The Armed Forces and Remembrance Day celebration is an annual event organized to honour members of the Nigerian Armed Forces who fought in the first and second World Wars, and those who served or are still serving in various peace support operations world wide as well as those who fought in the Nigerian civil war. The Day is to celebrate both the dead and the living heroes including all those who suffered various deprivations as a result of Wars. The Day was initially marked on the eleventh of November every year to coincide with the Remembrance Day popularity known as “Poppy Day” or “11 – 11” for the first and Second World War veterans in all commonwealth countries. However, in Nigeria, in view of some significant historical developments, it is celebrated on the 15th of January every year.
This is symbolic as it is on this date in 1966 that the first shot was fired to commence the Nigerian Civil War and the quest to keep the nation one. As the nation marks the Day today, it is important to that the dead as well as the living heroes that is “ex-servicemen” have children and other dependants to cater for. While some ex-servicemen are well off, majority of them find it difficult to make ends meet. The celebration is therefore, a unique occasion for the government and the society to soberly reflect on the plight of the dead and the living heroes with a resolve to find a lasting solution to their predicament. Some of these heroes served right from the time of the Lagos Constabulary, Royal West African Frontiers Force, Southern and Nortehrn Regiments, the Royal Nigerian Army and now the Nigerian Armed Forces. As the day is being celebrated an important event killed to take place is the launch of the emblem and appeal fund.
One of the objectives of the emblem and appeal fund is to provide Nigerians with the golden opportunity of giving financial and material support to the families of our fallen heroes as well as the veterans who survived various military operations. Not forgetting that some sustained degrees of injuries that had rendered them handicapped. Another objective is to raise funds for the dependents of those who died in active service, and for the survival of the Nigerian Legion, which is the umbrella body for the veterans. In this regard, as we praise the fallen as well as the living heroes, we must pause to think about the plight of their wives, children and other dependants who are in dire need of assistance. Recently, the Ministry of Defence introduced a Barrack economic empowerment programme aimed at reducing idleness in Barrack communities and empowering them with farming and business skills. It will be necessary for this commendable initiative to be extended to ex-servicemen or the dependants of the late heroes of wars.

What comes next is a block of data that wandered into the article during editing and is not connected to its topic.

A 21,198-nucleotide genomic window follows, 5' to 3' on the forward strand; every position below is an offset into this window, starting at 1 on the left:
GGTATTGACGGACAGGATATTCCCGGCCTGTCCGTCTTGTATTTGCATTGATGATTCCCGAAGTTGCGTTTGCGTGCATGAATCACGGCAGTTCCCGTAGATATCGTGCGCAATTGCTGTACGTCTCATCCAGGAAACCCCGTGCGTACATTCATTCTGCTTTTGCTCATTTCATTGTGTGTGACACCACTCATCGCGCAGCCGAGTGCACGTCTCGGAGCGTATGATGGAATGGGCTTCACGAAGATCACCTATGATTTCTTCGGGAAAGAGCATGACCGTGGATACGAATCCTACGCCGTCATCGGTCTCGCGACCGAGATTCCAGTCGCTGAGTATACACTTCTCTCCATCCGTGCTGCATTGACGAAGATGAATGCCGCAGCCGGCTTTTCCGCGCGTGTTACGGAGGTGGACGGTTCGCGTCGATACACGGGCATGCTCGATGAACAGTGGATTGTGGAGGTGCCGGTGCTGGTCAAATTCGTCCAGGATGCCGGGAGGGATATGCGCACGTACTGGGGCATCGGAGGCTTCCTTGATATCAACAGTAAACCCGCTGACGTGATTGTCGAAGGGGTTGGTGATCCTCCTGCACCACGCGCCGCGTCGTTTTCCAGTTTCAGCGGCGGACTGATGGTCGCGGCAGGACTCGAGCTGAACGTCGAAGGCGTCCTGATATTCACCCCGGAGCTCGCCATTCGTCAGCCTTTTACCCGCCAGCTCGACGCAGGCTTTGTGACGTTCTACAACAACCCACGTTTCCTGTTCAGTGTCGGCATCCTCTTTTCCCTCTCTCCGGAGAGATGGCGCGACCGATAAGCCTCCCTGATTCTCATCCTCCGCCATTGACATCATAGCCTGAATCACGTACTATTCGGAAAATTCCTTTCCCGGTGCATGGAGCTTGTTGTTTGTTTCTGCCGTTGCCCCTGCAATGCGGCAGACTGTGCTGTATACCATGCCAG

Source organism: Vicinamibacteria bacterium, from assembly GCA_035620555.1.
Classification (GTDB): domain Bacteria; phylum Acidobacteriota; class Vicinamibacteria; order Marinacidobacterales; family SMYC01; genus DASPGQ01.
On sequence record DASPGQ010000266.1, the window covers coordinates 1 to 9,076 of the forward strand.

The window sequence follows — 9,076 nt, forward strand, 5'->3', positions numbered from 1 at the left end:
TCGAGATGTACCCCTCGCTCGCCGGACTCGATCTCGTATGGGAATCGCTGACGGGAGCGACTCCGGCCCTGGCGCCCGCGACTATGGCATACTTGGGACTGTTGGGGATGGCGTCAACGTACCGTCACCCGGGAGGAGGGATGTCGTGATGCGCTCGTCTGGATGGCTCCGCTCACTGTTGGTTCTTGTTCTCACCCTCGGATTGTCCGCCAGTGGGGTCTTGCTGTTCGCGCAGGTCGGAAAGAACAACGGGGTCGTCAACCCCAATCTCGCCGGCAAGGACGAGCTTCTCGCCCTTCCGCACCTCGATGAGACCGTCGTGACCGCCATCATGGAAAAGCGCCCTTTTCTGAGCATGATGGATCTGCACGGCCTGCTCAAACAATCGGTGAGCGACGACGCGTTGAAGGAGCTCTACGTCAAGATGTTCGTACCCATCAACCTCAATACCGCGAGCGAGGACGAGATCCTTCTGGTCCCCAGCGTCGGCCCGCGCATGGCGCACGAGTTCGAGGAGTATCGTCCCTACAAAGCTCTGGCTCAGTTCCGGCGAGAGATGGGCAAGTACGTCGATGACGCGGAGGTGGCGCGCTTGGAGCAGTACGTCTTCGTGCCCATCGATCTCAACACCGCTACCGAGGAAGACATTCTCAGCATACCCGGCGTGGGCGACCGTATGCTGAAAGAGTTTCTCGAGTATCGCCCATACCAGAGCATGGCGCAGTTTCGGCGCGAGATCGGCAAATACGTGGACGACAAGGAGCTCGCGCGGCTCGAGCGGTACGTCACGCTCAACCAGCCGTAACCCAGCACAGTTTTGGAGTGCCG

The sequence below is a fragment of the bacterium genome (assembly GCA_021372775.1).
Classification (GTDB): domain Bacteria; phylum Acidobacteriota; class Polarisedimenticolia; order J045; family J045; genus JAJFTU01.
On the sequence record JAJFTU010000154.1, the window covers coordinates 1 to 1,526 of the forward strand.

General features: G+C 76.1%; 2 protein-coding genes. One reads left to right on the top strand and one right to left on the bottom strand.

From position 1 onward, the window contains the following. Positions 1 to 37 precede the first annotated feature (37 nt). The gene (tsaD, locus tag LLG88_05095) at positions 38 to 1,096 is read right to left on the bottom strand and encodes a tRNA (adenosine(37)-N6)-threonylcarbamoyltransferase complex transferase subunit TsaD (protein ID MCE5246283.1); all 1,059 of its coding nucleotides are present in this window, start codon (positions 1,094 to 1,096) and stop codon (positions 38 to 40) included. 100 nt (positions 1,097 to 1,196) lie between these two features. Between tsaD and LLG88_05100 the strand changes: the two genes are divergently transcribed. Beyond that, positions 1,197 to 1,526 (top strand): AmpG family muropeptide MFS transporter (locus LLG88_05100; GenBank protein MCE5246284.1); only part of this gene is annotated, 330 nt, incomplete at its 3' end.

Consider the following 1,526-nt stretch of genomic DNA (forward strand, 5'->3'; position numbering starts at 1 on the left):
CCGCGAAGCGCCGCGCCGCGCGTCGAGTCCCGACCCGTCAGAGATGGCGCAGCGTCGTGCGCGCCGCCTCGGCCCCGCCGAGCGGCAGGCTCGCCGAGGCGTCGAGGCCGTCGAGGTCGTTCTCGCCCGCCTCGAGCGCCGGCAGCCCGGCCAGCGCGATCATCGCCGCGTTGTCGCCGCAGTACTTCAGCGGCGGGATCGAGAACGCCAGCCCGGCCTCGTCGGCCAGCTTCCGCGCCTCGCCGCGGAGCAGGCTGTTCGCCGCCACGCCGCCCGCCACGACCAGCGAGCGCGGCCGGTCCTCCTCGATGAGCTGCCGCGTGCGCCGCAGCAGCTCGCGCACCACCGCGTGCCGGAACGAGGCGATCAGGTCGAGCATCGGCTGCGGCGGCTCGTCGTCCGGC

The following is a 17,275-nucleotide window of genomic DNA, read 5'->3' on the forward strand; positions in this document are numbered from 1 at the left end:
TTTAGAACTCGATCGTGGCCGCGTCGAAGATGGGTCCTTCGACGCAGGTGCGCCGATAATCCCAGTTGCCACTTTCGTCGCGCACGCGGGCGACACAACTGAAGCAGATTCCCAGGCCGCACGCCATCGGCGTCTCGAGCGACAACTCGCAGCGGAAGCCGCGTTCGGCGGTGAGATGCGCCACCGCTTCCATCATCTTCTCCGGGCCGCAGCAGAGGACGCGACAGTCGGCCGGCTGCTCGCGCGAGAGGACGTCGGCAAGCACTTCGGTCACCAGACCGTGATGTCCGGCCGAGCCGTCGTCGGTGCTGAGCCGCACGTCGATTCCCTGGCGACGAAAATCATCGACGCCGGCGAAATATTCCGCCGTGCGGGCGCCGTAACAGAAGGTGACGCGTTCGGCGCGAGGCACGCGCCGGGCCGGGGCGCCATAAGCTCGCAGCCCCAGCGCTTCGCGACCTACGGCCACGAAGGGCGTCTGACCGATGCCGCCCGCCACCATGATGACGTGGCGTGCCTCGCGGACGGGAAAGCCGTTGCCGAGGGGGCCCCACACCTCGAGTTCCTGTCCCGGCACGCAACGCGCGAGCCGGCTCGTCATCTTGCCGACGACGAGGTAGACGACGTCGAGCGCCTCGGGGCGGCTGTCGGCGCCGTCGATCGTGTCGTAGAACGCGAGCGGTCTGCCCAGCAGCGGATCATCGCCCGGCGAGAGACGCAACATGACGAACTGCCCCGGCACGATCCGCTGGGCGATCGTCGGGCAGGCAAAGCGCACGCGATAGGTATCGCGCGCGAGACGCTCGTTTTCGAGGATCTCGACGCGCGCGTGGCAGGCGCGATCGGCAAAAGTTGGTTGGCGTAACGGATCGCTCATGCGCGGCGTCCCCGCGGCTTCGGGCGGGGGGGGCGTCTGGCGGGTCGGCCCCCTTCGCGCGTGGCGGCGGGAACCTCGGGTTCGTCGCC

This would go a long way in raising their standard of living. In the same vein, State governments should encourage the programme by donating lands to the legionaries for business and farming activities. Also, a better system should be put in place to solve the perennial problems associated with their pensions. It would also be worth the while to graciously include the Biafra soldiers who fought in the Nigerian Civil War in the military pension scheme, especially as the nation is seeking ways of achieving lasting unity and harmony. Another area of concern should be that of the pledges made during the emblem and appeal fund launch across the country. Statistics show that majority of the pledges have not been redeemed. Nigerians should truly be their brothers keeper by fulfilling their promises and paying the pledges. It would be a step in the right direction for the Federal government to allocate some funds to the Nigerian Legion yearly to assist the members to live decent lives.
As we celebrate this year’s Armed Forces and Remembrance Day, Nigerians should donate generously to support family members and dependants of the fallen heroes as well as the ones still alive as they gave their lives so that we could live in peace today.
Source:recorded live from FRCN daily commentary